And I completely and dramatically underestimated the extent to which these software solutions—not just in imaging, but in healthcare IT as a whole—have become so complex. That to build one new feature, you have to break and then fix the other ones. And so I dramatically underestimated the extent to which not only has the industry had a negative incentive to innovate, but the existing platforms have a really hard and true structural impediment to their ability to build anything. And I underestimated the extent to which those impediments would result in actually nothing being built and shipped in our industry in the last five years.

Which MedTech initiative or startup deserves more attention? 

Radiomics and radiogenomics developers. This is a category of AI broadly that is unquestionably the most valuable from a quality perspective for patient care and also

deeply difficult if not impossible to get into clinicians’ hands today without hundreds of millions of dollars of capital. And the reason for that is because, while the algorithm will do something like ‘click on a lung nodule and grade the relative probability of malignancy for that lung nodule,’ the actual workflow requires interaction with images and then a whole workflow to be built out around it.

And so the result of that is the most valuable category of AI and imaging has had a really hard time getting early commercial traction. But these companies kept fighting, and they've established reimbursement pathways for the first time on that scale. And with new technology platforms like Sirona being built in order to help with the distribution problem, you have a category of functionality that has been algorithmically possible for a long time, but practically impossible to implement. And that is changing both from a medical economics perspective, from an integration and implementation perspective, and, as a result, from a capital availability perspective, VCs are investing in this new category that's going to transform healthcare. So I think, on a five-year basis, these algorithms are going from looking and seeing further into the pixel data to incorporating other omics data—genomics, pathomics, et cetera—over time.

You have a completely different medical toolkit for diagnosis, and we wouldn't be in a position where that industry looks viable if it weren't for the early pioneering companies in that space fighting through the process of reimbursement and the regulatory pathways. So, in order to make a generalizable radiomics industry possible, which we think it now very much is, we'll see a real explosion in the value of those types of algorithms to health care within the next three years.

Where would you put a million dollars? 

Radiology is the only specialty practiced exclusively through software. And as a result of that, the way radiology is learned is, by extension, entirely through software. 

The problem is, there's not a whole lot of money in teaching the next generation, and so software vendors have ignored that niche in our industry meaningfully, and that results in academic medical centers having to stitch together solutions in order to help teach the next generation to curate data sets of teaching data and label that teaching data and so on and then make it available to residents and medical students.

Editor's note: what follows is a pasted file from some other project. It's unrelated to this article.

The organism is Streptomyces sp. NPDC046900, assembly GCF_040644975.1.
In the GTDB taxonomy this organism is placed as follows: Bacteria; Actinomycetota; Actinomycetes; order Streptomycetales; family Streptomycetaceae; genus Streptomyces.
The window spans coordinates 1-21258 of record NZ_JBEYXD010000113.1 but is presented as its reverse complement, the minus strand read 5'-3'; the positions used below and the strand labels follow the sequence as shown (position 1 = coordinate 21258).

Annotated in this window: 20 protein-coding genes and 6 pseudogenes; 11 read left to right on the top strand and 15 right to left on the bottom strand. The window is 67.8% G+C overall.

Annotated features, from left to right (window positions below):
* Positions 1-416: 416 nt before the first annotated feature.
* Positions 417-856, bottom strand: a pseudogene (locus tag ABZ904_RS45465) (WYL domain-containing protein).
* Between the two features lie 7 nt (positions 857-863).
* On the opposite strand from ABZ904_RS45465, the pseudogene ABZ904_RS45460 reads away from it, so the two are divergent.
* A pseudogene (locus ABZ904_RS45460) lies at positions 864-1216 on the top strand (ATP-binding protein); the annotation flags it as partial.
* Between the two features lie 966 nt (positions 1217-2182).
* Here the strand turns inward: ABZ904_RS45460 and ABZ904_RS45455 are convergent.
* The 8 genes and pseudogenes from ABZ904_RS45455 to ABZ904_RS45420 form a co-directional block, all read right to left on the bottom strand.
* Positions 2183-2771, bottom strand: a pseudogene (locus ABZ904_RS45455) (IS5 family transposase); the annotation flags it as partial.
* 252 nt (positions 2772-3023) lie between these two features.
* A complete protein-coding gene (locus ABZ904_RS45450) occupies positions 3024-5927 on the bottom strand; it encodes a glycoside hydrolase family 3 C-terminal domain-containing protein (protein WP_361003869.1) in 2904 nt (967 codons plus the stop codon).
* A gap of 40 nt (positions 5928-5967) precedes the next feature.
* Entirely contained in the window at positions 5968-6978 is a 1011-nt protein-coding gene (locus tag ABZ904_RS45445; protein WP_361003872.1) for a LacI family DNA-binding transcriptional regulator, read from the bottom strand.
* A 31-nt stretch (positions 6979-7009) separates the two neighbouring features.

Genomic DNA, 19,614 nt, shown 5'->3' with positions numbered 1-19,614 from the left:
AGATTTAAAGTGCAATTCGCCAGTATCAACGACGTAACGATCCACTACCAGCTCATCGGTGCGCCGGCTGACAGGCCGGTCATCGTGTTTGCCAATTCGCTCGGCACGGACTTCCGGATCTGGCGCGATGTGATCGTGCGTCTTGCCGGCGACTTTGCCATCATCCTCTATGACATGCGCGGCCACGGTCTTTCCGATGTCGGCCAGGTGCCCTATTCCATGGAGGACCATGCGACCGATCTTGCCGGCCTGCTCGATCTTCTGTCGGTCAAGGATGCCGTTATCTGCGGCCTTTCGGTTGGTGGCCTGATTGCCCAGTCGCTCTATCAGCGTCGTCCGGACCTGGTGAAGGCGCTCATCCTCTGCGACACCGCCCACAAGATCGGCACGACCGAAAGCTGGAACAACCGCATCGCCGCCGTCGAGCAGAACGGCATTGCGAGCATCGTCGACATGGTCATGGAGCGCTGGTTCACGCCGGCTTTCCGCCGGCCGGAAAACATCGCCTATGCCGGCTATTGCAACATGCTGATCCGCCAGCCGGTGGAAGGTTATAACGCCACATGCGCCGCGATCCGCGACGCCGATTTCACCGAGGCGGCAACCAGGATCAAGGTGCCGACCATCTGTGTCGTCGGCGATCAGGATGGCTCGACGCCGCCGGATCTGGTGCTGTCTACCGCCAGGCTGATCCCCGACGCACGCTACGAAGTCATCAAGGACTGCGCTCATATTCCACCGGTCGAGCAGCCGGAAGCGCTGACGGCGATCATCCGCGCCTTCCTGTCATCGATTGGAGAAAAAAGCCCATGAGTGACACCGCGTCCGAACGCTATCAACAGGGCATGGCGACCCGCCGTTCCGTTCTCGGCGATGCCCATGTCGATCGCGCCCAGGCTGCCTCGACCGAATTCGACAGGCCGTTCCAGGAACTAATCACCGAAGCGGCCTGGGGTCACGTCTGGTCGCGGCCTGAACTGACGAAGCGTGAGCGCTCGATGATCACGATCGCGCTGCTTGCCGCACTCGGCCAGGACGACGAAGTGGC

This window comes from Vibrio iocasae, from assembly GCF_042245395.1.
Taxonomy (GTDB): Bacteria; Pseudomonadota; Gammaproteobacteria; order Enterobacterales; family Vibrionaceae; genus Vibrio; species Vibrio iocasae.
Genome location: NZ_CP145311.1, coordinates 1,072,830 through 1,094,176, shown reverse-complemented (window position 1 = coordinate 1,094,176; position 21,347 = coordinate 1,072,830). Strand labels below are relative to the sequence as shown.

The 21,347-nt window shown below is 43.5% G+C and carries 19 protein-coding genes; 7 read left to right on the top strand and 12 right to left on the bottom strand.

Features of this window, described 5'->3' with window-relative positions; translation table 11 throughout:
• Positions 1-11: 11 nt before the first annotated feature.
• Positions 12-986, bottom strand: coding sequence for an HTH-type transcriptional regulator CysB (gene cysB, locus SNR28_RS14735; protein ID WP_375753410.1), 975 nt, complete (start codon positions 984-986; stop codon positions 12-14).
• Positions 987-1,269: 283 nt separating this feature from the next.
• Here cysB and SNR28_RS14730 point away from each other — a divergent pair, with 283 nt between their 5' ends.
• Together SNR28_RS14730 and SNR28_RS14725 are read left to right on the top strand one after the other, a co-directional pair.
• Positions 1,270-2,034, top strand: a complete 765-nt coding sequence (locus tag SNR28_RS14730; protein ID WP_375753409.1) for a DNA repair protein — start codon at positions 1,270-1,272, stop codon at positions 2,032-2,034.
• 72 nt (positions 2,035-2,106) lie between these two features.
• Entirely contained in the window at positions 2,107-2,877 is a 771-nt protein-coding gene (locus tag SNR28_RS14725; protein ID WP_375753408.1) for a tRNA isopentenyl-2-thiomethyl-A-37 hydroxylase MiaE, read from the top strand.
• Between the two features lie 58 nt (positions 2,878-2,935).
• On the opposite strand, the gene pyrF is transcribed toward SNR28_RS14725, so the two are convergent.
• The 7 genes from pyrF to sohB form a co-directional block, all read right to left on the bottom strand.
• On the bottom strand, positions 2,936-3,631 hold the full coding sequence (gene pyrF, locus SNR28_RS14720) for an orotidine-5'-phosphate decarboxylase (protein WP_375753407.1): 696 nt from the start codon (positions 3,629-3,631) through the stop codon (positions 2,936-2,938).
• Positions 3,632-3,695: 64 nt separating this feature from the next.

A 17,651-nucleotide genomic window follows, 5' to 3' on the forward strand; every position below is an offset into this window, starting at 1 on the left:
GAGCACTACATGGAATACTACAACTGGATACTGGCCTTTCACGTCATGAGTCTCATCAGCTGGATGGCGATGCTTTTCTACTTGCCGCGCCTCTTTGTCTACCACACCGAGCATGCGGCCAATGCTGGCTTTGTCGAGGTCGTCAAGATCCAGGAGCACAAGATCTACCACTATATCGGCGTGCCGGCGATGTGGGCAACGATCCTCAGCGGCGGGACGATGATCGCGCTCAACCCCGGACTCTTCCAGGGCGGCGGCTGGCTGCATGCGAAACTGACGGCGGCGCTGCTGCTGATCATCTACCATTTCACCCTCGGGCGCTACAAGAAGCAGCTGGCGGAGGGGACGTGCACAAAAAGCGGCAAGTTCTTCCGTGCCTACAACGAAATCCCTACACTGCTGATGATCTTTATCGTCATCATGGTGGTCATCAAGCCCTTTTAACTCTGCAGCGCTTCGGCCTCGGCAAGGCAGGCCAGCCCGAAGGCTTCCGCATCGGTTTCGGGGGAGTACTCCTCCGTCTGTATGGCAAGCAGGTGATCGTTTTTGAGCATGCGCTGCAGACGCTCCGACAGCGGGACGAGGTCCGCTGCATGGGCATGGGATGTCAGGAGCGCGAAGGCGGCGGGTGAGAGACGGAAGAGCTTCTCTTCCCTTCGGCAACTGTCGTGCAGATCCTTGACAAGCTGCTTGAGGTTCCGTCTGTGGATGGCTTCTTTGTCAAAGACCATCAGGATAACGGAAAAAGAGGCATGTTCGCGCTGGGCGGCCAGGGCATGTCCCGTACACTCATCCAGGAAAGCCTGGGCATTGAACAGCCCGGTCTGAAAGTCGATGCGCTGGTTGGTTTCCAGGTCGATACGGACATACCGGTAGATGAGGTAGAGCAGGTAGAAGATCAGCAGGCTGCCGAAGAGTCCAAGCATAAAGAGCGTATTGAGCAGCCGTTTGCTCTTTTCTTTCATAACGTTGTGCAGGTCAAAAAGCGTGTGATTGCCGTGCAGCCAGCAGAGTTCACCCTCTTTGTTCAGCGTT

And especially in lower-volume but super high-impact corners of the radiology world like pediatric radiology, being able to create data sets across institutions for the purposes of training, I think most people outside of radiology would be shocked that doesn't happen. And that's wild. 

Because ironically, we have a greater data diversity requirement for training AI and radiology than doctors. And that data diversity requirement for AI is already appallingly low. 

And so the result is if you get trained at Stanford, you get trained on Stanford data. If you get trained somewhere else, you get trained on that institution's data. And when you think about the patient populations and the distribution of those patient populations, especially in more niche specialties like pediatrics or others, there's really just a lot of value that could be created by a better set of teaching tools provided as part of a cloud platform to physicians.

And so giving this generation of academic radiologists the toolkit to help teach the next generation of clinical radiologists is a wildly underfunded initiative. And one where a million dollars actually could go a long way. 

What's the best advice you've ever received? 

Don't start a company. But I'll explain why.

The independent director on our board, Dr. Bill Brody, was the president of Johns Hopkins, and he's an incredible human being and has been an incredible mentor to me over time. Before joining our board, he was one of the first people I talked to when I thought about starting Sirona and his advice was, “Don't start a company.”

The reason is that even if you know that the person you're speaking to knows everything about the thing you want to build, if their opinion is enough to dissuade you from starting a business, it was never going to work for you anyway. And so the only reason to start a company is if everyone who knows as much or more than you says, “Don't do this,” and you'll still do it.

It doesn't mean that you should do something if everyone tells you not to do it, but it means if someone saying ‘don't do it’ causes you to question or it causes you to not actually do it, then you weren't going to make it in the first place. And so, don't start companies, build things you think should exist, And only do that if no one can talk you out of it.